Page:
The Company’s assessment is published in the MAC and MABC’s Annual TSM Progress Reports, as well as detailed below. The marking standards are set by MAC and follow grade levels ‘AAA’ to ‘C’, with an ‘A’ being the minimum industry objective. In 2014 the Company’s self-assessed marks were externally verified by a trained third party and were publicly reported by MAC in 2015.

Energy Use and Greenhouse Gas Emissions Management

Gibraltar instills energy awareness in all employees through mandatory computer-based training and provides additional training for key operators in energy intensive areas. The mine also promotes an employee awareness campaign on idling to reduce diesel consumption. Energy and GHG emissions data provided to Government GHG reporting programs, details on the Gibraltar annual energy targets and site efficiency programs are publicly available on the Taseko website.

Energy use and GHG emissions management performance continued to be excellent in 2016 and met the annual performance target, saving 79,000 kWh by using more energy efficient agitator technologies. Energy targets have been met for the last three years. All energy use and GHG emissions management indicators were assessed at Level A, reflecting that Gibraltar has a formal management system in place, an energy management team with assigned roles and responsibilities, and a rigorous data management system that tracks energy use and emissions.

Energy use for the primary sources of energy at the Gibraltar Mine is detailed below.

Year

Electricity
(MWH)

Diesel Fuel
(litres ‘000)

2013

393,125

30,570.45

2014

478,632

33,605.00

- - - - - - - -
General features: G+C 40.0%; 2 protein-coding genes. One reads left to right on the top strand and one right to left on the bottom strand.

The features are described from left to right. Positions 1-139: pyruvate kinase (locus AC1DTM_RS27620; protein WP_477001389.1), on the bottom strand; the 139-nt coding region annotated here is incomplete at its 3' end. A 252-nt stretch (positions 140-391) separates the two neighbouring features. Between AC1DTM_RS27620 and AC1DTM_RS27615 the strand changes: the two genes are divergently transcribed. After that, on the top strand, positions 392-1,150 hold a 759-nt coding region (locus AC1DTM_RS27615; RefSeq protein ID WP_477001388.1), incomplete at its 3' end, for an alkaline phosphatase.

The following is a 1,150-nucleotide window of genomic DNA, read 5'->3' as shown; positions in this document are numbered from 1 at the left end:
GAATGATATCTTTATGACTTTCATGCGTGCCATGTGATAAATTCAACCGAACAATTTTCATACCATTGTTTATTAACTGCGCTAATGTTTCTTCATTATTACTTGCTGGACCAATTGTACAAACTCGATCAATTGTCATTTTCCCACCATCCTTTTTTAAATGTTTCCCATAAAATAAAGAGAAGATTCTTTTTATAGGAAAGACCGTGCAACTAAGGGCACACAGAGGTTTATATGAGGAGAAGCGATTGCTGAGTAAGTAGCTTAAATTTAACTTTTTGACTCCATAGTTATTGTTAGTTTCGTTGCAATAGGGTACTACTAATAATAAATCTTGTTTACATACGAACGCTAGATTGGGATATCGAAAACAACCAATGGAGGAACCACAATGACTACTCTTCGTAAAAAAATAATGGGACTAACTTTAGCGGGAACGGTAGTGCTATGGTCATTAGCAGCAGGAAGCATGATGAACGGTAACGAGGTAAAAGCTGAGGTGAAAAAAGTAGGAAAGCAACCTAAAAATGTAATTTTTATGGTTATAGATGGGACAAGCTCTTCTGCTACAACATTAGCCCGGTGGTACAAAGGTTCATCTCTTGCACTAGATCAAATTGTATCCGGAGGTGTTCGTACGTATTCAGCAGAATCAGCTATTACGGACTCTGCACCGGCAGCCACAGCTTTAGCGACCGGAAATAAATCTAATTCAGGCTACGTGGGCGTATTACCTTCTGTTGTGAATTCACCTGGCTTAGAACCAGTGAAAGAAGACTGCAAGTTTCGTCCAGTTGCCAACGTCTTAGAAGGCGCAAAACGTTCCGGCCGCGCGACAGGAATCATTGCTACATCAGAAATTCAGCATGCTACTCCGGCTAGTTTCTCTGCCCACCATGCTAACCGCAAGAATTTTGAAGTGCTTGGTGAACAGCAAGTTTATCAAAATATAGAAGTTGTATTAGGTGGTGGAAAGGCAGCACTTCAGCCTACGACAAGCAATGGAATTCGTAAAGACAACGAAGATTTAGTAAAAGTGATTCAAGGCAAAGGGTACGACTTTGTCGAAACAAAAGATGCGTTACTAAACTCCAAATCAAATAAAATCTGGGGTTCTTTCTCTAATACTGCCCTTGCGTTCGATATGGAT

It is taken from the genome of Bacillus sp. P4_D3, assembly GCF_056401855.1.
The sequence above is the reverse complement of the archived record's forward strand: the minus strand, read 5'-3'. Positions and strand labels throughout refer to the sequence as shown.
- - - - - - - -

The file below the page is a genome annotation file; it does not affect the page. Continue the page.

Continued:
2015 485,441 35,758.101
2016 474,478 33,140,096


Biological Diversity Conservation Management

Biological diversity conservation management is a key component of activity at the Gibraltar Mine through its annual mine reclamation programs, site monitoring of wildlife use, which included use of motion sensitive cameras in 2016, and extensive COI engagement. Engagement often centers on the use of country foods and heath of salmon, which informs biological diversity monitoring, native species for including in planting programs, and water management plans. The biological diversity conservation plan is integrated with existing programs implemented at the mine. It also captures new initiatives that support biological diversity conservation with First Nations and local environmental groups.

Taseko was successful in establishing formal linkages between the plan and the objective of advancing reclamation toward achieving the approved end land use objectives. The program includes actionable targets related to significant biodiversity aspects in Gibraltar’s EMS. Initiatives in biological diversity are reported publicly in newsletters, newspaper articles and in an annual report sent directly to First Nations and the public library resulting in a Level A ranking across all indicators in the protocol.

Aboriginal and Community Outreach

In March, 2012, the Taseko Aboriginal Policy was signed by the CEO and this states that we are “committed to developing mutually beneficial relationships with Aboriginal Peoples and local communities that are affected by, or that affect, the company’s various endeavors.” The Taseko Corporate Aboriginal Policyand storiesof some of these relationships are illustrated on our website.